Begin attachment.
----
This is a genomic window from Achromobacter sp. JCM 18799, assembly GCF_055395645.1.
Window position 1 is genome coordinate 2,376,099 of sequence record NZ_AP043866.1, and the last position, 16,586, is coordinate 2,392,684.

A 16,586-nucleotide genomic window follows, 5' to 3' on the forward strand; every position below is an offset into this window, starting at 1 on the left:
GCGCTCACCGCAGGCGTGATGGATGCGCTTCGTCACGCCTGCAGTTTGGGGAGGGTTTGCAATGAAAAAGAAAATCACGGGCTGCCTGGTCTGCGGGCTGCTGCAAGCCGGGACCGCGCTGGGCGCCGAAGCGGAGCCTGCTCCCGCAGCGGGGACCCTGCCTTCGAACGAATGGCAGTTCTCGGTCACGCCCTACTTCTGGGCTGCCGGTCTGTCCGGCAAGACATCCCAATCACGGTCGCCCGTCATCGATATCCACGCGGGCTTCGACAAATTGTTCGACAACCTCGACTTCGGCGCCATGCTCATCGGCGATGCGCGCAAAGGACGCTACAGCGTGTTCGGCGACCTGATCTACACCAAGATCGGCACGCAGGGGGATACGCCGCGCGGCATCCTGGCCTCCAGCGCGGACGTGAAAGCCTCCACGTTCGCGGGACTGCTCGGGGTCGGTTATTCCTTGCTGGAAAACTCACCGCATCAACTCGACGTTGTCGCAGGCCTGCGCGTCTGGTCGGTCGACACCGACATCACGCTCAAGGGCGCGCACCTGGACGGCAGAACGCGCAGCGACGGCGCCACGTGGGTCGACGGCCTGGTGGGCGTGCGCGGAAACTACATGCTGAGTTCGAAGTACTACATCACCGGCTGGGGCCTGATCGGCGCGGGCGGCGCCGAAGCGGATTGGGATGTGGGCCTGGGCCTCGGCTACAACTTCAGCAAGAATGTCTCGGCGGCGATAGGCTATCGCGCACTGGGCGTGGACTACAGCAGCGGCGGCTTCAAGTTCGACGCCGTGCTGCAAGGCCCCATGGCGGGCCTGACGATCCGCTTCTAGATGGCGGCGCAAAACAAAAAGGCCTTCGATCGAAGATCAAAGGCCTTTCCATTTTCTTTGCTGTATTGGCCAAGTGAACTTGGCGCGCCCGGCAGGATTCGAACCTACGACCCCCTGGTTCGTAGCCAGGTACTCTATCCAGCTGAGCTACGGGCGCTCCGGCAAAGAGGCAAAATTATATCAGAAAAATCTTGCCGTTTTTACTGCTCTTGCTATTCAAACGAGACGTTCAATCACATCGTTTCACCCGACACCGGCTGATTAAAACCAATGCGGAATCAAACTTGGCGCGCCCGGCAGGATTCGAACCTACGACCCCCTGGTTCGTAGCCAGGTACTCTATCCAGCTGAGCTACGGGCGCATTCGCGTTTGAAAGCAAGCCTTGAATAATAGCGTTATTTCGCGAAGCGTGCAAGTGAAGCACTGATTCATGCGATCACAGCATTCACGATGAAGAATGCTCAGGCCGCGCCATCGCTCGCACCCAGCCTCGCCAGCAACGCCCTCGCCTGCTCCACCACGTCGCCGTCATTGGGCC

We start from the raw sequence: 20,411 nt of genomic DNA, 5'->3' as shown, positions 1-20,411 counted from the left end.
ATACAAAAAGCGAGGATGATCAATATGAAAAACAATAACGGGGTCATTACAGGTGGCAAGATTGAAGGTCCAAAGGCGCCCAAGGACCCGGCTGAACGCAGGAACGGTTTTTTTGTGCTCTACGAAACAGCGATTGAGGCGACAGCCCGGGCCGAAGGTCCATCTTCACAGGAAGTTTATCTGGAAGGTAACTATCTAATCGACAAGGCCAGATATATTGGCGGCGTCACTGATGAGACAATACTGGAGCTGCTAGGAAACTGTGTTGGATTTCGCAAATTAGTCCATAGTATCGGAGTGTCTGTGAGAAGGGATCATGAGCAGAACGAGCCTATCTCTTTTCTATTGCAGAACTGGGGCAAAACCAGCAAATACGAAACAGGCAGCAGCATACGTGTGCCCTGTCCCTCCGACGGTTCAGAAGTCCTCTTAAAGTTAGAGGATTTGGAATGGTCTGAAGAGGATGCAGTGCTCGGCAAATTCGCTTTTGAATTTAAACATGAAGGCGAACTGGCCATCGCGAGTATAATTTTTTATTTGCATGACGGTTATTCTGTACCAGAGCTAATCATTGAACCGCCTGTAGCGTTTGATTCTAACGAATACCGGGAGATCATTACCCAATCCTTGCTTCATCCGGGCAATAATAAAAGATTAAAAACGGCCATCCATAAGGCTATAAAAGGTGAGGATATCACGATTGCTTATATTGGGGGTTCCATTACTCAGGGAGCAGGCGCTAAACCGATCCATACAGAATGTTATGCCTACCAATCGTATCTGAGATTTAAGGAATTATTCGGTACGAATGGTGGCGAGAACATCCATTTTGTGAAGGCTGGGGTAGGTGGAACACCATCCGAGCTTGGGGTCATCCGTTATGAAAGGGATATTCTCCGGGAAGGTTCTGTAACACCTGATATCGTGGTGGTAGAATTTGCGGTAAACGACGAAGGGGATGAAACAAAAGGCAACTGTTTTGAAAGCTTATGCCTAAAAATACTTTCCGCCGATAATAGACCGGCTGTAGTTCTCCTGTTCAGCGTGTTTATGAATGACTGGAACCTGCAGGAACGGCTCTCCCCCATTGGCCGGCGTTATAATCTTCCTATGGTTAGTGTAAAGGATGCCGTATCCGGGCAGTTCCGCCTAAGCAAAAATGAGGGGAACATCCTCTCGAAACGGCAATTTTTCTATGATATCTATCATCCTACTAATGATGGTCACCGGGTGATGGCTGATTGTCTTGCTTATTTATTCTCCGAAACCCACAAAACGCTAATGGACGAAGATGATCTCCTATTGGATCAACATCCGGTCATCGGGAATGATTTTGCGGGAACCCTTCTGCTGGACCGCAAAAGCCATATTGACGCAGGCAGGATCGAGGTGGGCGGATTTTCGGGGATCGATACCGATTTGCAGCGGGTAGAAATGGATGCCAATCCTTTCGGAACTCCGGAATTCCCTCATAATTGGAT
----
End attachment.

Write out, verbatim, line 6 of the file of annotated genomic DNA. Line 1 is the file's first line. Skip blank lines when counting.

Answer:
ATACAAAAAGCGAGGATGATCAATATGAAAAACAATAACGGGGTCATTACAGGTGGCAAGATTGAAGGTCCAAAGGCGCCCAAGGACCCGGCTGAACGCAGGAACGGTTTTTTTGTGCTCTACGAAACAGCGATTGAGGCGACAGCCCGGGCCGAAGGTCCATCTTCACAGGAAGTTTATCTGGAAGGTAACTATCTAATCGACAAGGCCAGATATATTGGCGGCGTCACTGATGAGACAATACTGGAGCTGCTAGGAAACTGTGTTGGATTTCGCAAATTAGTCCATAGTATCGGAGTGTCTGTGAGAAGGGATCATGAGCAGAACGAGCCTATCTCTTTTCTATTGCAGAACTGGGGCAAAACCAGCAAATACGAAACAGGCAGCAGCATACGTGTGCCCTGTCCCTCCGACGGTTCAGAAGTCCTCTTAAAGTTAGAGGATTTGGAATGGTCTGAAGAGGATGCAGTGCTCGGCAAATTCGCTTTTGAATTTAAACATGAAGGCGAACTGGCCATCGCGAGTATAATTTTTTATTTGCATGACGGTTATTCTGTACCAGAGCTAATCATTGAACCGCCTGTAGCGTTTGATTCTAACGAATACCGGGAGATCATTACCCAATCCTTGCTTCATCCGGGCAATAATAAAAGATTAAAAACGGCCATCCATAAGGCTATAAAAGGTGAGGATATCACGATTGCTTATATTGGGGGTTCCATTACTCAGGGAGCAGGCGCTAAACCGATCCATACAGAATGTTATGCCTACCAATCGTATCTGAGATTTAAGGAATTATTCGGTACGAATGGTGGCGAGAACATCCATTTTGTGAAGGCTGGGGTAGGTGGAACACCATCCGAGCTTGGGGTCATCCGTTATGAAAGGGATATTCTCCGGGAAGGTTCTGTAACACCTGATATCGTGGTGGTAGAATTTGCGGTAAACGACGAAGGGGATGAAACAAAAGGCAACTGTTTTGAAAGCTTATGCCTAAAAATACTTTCCGCCGATAATAGACCGGCTGTAGTTCTCCTGTTCAGCGTGTTTATGAATGACTGGAACCTGCAGGAACGGCTCTCCCCCATTGGCCGGCGTTATAATCTTCCTATGGTTAGTGTAAAGGATGCCGTATCCGGGCAGTTCCGCCTAAGCAAAAATGAGGGGAACATCCTCTCGAAACGGCAATTTTTCTATGATATCTATCATCCTACTAATGATGGTCACCGGGTGATGGCTGATTGTCTTGCTTATTTATTCTCCGAAACCCACAAAACGCTAATGGACGAAGATGATCTCCTATTGGATCAACATCCGGTCATCGGGAATGATTTTGCGGGAACCCTTCTGCTGGACCGCAAAAGCCATATTGACGCAGGCAGGATCGAGGTGGGCGGATTTTCGGGGATCGATACCGATTTGCAGCGGGTAGAAATGGATGCCAATCCTTTCGGAACTCCGGAATTCCCTCATAATTGGAT